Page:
Checksum using cksum Linux

How can you verify that the content of the file that you had just downloaded from Internet or via using your email are exactly the same as they had been send to you?

Might be there is data injection on the way or you are unable to download the file properly because of some connectivity issues.

In any case always check the checksum of the file before using it or deploying it.

Checksum is used for verifying the integrity of the data.

Using the CRC checksum mechanism the data integrity can be verified.

What is CRC?

CRC stands for cyclic redundancy check.

Checksum can be calculated by applying cyclic redundancy check (CRC) mechanism over the data that is being communicated. Each block of data that is traveling the communication channel is attached with a CRC code or checksum and when the data block reaches the destination, this check is applied again to generate a checksum value. If the checksum generated at the destination and the checksum value in the data block are same then data is believed to be non-corrupted and can be used safely but if the two checksum values are not same then in that case data is said to be corrupted or infected.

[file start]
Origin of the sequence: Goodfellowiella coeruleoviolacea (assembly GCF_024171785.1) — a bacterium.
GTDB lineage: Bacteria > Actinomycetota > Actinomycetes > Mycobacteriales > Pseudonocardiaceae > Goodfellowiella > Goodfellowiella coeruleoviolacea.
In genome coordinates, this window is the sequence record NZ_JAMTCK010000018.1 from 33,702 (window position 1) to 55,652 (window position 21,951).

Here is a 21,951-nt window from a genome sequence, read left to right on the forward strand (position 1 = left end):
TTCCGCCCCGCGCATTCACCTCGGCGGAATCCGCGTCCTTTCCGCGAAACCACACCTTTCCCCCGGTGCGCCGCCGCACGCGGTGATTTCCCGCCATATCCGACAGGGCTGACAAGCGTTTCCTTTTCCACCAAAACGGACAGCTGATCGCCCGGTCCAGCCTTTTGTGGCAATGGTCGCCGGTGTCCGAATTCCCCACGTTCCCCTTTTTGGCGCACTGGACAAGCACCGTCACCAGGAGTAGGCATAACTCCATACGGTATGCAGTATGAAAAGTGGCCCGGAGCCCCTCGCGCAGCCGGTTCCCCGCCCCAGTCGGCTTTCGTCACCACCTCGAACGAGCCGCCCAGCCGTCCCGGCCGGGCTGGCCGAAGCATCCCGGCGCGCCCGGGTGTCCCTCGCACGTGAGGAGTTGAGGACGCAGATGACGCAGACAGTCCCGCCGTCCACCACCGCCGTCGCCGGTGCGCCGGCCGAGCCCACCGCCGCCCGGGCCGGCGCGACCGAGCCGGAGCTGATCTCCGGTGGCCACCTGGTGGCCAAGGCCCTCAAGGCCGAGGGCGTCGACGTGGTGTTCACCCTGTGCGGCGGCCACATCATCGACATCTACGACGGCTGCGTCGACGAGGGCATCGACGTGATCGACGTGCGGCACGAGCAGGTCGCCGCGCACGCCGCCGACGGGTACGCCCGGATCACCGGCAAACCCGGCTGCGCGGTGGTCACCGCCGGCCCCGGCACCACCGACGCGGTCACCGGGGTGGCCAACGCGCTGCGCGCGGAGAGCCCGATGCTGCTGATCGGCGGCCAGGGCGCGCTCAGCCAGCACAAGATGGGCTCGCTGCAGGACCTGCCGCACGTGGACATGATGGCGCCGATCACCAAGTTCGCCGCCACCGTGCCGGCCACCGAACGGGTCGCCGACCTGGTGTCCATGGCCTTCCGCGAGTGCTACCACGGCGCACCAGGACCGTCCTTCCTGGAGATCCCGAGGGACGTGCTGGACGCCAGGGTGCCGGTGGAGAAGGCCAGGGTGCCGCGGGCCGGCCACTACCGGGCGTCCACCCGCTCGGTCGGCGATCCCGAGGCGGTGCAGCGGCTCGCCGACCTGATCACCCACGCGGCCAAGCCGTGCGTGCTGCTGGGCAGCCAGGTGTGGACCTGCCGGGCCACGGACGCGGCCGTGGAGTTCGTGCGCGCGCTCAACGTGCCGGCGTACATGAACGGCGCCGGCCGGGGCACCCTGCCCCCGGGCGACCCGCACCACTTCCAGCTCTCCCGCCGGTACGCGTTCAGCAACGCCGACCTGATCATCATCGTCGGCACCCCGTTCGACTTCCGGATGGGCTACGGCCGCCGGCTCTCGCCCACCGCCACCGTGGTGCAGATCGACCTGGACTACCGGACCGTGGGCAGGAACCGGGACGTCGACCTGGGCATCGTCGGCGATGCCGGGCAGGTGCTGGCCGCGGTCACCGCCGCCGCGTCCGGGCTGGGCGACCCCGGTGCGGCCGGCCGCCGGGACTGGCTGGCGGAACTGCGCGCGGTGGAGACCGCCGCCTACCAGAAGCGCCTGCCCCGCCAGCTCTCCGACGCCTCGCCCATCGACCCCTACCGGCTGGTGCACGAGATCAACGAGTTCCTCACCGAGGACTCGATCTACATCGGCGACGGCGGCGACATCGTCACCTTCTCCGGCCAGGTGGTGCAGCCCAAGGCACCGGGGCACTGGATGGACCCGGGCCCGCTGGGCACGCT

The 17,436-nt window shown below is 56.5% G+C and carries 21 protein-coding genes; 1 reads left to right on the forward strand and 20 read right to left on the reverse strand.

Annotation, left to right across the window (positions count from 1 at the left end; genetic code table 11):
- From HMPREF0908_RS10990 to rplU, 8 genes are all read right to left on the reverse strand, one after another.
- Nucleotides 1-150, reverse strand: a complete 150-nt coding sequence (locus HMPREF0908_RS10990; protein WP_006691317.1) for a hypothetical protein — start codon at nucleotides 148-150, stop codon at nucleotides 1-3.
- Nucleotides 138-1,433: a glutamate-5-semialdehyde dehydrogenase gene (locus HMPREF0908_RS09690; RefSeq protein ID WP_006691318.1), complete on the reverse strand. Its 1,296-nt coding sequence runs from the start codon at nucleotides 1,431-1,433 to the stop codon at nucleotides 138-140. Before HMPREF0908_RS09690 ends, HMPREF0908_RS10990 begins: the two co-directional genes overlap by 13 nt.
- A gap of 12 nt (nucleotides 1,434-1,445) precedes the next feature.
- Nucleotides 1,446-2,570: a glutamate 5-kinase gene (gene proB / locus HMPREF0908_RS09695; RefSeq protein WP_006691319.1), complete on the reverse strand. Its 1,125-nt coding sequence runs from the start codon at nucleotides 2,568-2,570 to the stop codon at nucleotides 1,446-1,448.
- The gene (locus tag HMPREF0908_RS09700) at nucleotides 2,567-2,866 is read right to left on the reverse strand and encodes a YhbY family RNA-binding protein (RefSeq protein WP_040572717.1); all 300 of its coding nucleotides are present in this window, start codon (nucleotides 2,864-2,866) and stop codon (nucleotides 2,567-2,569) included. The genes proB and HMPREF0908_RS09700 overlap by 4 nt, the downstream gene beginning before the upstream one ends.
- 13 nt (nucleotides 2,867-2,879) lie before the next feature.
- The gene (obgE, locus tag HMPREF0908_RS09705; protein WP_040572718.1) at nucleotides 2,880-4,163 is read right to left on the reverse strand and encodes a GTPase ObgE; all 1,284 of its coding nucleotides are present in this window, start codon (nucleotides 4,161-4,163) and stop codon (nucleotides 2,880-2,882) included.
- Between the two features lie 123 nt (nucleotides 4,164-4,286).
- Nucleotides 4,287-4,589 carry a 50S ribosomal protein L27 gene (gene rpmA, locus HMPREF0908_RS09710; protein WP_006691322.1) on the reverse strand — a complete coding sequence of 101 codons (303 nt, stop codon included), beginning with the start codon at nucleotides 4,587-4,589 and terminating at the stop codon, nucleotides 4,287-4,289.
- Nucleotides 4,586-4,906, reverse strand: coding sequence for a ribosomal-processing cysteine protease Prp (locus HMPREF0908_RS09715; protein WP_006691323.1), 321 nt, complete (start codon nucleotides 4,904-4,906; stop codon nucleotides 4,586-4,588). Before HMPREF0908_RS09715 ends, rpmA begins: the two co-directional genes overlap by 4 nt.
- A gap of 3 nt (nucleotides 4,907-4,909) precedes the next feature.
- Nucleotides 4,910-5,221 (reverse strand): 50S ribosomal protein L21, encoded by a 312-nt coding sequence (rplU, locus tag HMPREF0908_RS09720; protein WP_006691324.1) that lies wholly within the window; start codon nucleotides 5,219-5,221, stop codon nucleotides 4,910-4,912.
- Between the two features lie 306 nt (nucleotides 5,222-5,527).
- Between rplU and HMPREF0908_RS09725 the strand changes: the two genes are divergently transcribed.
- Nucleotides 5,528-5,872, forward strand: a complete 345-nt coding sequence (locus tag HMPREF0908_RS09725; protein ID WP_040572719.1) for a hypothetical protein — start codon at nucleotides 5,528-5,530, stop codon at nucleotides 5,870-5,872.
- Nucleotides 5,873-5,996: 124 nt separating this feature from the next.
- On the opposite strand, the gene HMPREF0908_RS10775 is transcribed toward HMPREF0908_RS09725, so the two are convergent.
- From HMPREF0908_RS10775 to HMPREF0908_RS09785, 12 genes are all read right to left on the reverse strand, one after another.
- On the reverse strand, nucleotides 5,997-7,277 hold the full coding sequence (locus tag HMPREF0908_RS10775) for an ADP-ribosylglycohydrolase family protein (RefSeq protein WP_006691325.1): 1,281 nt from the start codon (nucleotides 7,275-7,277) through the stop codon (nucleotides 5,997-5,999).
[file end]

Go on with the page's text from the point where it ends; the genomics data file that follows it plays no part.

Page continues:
Though we can use openssl (which you learn in your RHCE or RHCSS Training) for checking the checksum. There is one more very simple and beautiful command.


Just write –

cksum filname 

to check the checksum of the file

Even a small change in the contents of the file will change the value generated by cksum command.

Here is a illustrated output of cksum from my machine.

(now always remember to use it before using any file downloaded via Internet or email. You can always ask for cksum checksum from the source)

checksum using cksum command networknuts

checksum using cksum command networknuts